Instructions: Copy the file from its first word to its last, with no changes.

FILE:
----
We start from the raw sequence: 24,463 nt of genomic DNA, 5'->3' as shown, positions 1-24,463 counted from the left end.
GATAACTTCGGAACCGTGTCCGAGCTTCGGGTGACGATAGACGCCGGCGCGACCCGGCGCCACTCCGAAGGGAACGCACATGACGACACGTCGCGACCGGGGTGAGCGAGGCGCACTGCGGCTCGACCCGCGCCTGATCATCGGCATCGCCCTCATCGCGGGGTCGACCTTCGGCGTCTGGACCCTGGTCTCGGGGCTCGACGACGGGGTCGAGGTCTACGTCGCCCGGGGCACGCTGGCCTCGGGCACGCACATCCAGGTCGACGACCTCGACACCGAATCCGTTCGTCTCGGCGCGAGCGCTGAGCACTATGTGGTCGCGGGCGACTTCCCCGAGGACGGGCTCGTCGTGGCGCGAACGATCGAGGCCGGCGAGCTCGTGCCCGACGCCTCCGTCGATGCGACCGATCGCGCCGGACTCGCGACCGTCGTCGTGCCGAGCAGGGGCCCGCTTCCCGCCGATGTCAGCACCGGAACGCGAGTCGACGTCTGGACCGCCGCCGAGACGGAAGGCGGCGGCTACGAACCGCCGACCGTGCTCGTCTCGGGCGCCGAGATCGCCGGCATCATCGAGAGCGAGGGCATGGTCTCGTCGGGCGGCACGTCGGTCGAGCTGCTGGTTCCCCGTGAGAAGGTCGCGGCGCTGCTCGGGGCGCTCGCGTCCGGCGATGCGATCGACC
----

We start from the raw sequence: 24,463 nt of genomic DNA, 5'->3' as shown, positions 1-24,463 counted from the left end.
GATAACTTCGGAACCGTGTCCGAGCTTCGGGTGACGATAGACGCCGGCGCGACCCGGCGCCACTCCGAAGGGAACGCACATGACGACACGTCGCGACCGGGGTGAGCGAGGCGCACTGCGGCTCGACCCGCGCCTGATCATCGGCATCGCCCTCATCGCGGGGTCGACCTTCGGCGTCTGGACCCTGGTCTCGGGGCTCGACGACGGGGTCGAGGTCTACGTCGCCCGGGGCACGCTGGCCTCGGGCACGCACATCCAGGTCGACGACCTCGACACCGAATCCGTTCGTCTCGGCGCGAGCGCTGAGCACTATGTGGTCGCGGGCGACTTCCCCGAGGACGGGCTCGTCGTGGCGCGAACGATCGAGGCCGGCGAGCTCGTGCCCGACGCCTCCGTCGATGCGACCGATCGCGCCGGACTCGCGACCGTCGTCGTGCCGAGCAGGGGCCCGCTTCCCGCCGATGTCAGCACCGGAACGCGAGTCGACGTCTGGACCGCCGCCGAGACGGAAGGCGGCGGCTACGAACCGCCGACCGTGCTCGTCTCGGGCGCCGAGATCGCCGGCATCATCGAGAGCGAGGGCATGGTCTCGTCGGGCGGCACGTCGGTCGAGCTGCTGGTTCCCCGTGAGAAGGTCGCGGCGCTGCTCGGGGCGCTCGCGTCCGGCGATGCGATCGACC